• Michael Nemeth

    This article is totally biased. Don't know why FC is so Apple-dazzled and totally sees any other inventions down. Had it ever occured to the fool who wrote this article that it could be some design or hardware or any other thing that may have reduced the cost?
    Dont know if the author is even tech-savvy. Very disappointed in FC after reading this article.

  • Porus Munshi

    Correction: My earlier comment should read "Innovation really works challenge back and not cost forward" instead of "Innovation...price forward"

  • Porus Munshi

    Oh really Ms.Dugdale?! Your evidence for why something is 'impossible' is based on so called 'current reality'? And your reference points are Apple, Apple and Amazon?

    To paraphrase a certain famous gentleman, If there's one thing that innovation teaches us it's that just because something hasn't been done in the past it's no guarantee that it won't be done in the future. And the future begins right now.

    The write-down seems so similar to what Osamu Suzuki, Chairman of the Suzuki Motor Corporation said about Ratan Tata's $2,000 car in 2006: It can't be done. "It'll only be a three wheeler with a stepney". I'm sure Osamu-san also added up all the components and their costs that told him it can't be done. And when Canon gave the call for the world's smallest, lightest and cheapest copier way back in 1982, that would cost half that of the current cheapest machines on the market AND be service free for 50,000 copies up from the current industry standard of 2,000 copies, I'm sure that Xerox too put together all the components, calculated the costs and said 'It can't be done'.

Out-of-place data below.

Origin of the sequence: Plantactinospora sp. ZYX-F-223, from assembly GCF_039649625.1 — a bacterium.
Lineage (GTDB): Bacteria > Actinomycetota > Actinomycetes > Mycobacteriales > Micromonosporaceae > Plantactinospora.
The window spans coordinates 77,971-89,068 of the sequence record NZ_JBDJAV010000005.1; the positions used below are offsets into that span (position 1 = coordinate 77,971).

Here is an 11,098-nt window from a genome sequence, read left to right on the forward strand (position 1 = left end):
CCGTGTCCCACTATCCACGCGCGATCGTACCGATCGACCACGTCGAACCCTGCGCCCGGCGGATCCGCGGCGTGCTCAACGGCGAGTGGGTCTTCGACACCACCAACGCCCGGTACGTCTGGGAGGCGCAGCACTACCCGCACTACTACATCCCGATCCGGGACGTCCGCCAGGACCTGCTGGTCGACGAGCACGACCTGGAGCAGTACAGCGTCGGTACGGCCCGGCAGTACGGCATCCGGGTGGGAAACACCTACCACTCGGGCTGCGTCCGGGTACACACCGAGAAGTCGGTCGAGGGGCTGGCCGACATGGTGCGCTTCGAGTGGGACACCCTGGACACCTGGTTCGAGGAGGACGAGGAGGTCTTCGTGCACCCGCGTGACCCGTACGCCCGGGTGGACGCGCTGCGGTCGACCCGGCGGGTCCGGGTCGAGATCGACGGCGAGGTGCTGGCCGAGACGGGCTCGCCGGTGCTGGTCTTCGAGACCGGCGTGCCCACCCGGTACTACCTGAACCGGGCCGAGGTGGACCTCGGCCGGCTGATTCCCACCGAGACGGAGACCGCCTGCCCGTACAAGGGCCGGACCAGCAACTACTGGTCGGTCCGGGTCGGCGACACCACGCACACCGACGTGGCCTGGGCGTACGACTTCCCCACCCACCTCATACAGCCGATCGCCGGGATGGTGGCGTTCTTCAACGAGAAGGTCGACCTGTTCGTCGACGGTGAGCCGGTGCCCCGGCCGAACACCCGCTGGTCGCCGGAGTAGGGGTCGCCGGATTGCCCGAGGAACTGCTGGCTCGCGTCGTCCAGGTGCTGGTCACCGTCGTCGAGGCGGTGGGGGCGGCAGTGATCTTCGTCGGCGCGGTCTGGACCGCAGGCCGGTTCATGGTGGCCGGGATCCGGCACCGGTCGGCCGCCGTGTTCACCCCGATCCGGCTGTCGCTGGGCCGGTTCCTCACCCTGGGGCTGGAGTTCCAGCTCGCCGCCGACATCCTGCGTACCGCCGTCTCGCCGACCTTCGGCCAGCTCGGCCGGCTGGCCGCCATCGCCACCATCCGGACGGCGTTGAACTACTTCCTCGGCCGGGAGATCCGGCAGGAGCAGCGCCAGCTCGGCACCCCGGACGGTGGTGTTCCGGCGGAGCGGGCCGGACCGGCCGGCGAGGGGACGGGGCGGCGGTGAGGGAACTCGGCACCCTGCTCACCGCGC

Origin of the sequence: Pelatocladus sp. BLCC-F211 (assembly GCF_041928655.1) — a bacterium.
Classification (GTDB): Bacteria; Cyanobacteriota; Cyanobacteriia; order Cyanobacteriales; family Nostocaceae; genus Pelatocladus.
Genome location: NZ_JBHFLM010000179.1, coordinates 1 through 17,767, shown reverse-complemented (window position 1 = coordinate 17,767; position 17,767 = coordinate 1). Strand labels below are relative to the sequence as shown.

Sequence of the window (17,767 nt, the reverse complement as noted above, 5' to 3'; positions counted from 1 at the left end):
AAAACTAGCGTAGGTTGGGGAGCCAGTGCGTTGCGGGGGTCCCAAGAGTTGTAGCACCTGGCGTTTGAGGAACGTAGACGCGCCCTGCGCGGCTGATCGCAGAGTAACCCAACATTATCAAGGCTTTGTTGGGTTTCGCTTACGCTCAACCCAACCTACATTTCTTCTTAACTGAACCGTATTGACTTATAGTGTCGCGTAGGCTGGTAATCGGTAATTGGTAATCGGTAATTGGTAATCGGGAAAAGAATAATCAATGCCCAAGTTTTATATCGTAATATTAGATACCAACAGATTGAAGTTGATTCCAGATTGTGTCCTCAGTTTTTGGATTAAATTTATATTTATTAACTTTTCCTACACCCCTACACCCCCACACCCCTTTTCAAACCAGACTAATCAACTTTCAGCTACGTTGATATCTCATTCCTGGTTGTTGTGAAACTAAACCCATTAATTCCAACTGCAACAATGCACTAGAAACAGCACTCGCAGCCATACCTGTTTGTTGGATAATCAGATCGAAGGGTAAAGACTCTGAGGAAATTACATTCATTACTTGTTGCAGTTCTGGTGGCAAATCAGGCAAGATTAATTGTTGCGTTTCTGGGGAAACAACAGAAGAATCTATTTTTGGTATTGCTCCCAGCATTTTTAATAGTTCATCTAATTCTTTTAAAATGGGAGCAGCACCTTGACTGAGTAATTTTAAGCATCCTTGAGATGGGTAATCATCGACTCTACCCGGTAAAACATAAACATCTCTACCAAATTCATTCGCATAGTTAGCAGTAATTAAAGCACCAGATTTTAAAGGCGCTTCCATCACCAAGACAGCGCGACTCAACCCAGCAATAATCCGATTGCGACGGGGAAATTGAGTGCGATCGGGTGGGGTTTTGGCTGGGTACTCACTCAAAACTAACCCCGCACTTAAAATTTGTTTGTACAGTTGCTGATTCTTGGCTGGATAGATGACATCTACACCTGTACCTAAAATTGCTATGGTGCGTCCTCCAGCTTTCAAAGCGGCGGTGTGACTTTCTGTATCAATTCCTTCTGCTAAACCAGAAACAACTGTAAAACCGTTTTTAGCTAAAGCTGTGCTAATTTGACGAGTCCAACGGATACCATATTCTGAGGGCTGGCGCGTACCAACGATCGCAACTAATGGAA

With innovation you really work challenge back and not price forward. Ask Ratan Tata. Ask Keizo Yamagi and Seichi Takigawa of Canon. Ask Steve Jobs and Jeff Bezos too.

    Actually if there are a few things that history does teach us, they are there will always be someone who says 'It can't be done'. There will always be someone who mistakes the difficult and the unusual for the impossible. And that as Scott Simon puts it, there will always be intelligent people who come up with intelligent reasons why something can't be done.

    And Fast Company? I look at you with an eyebrow raised. You sound pretty pedestrian and mainstream with a write-down like this on your magazine.

  • kaiser

    I would appreciate a similar 'analysis' to compare the cost of the < $2,500 Tata Nano to the cost of other cars (since you used the iPad in this analysis, you might as well use at least a reasonable BMW or Porsche make).

  • MK J

    Let's also not forget that you pretty conveniently ignored the fact that it doesnt have a hard drive and uses open souce software :)

  • MK J

    While it has been obvious for a long time that FastCompany is a fool for Apple and anything that Steve Jobs lays his hands on. I do find it startling that you guys would stoop so low, agreed blogs aren't particularly known for their "journalistic" standards, and are usually just a bunch of geeks expressing their views from behind a computer, but I actually had a fair bit of respect for FC until I saw this article. Judging by this and the previous article, it seems that FC and its editors have some sort of strange bias against India and its engineering abilities. Guys, take a look at reality, half the good engineering in our country is done by Indian engineers, ever heard of Silicon Valley? It's easy for us in the west to sit around and point fingers and laugh when a growing nation tries to come up with some technology, but think about the resources that Apple had when it developed the iPad and consider the fact that this was put together by a bunch of students from different universities.

    Even if we ignore the biasedness of the tripe posted above, the facts themselves are a bit messed up. Simply by basing your article on the assumption that those guys are coming up with something thats comparable to an iPad you're already losing the point. This device isnt supposed to be an "ipad killer" its a simple touch screen pad meant for use by poor students in a developing country.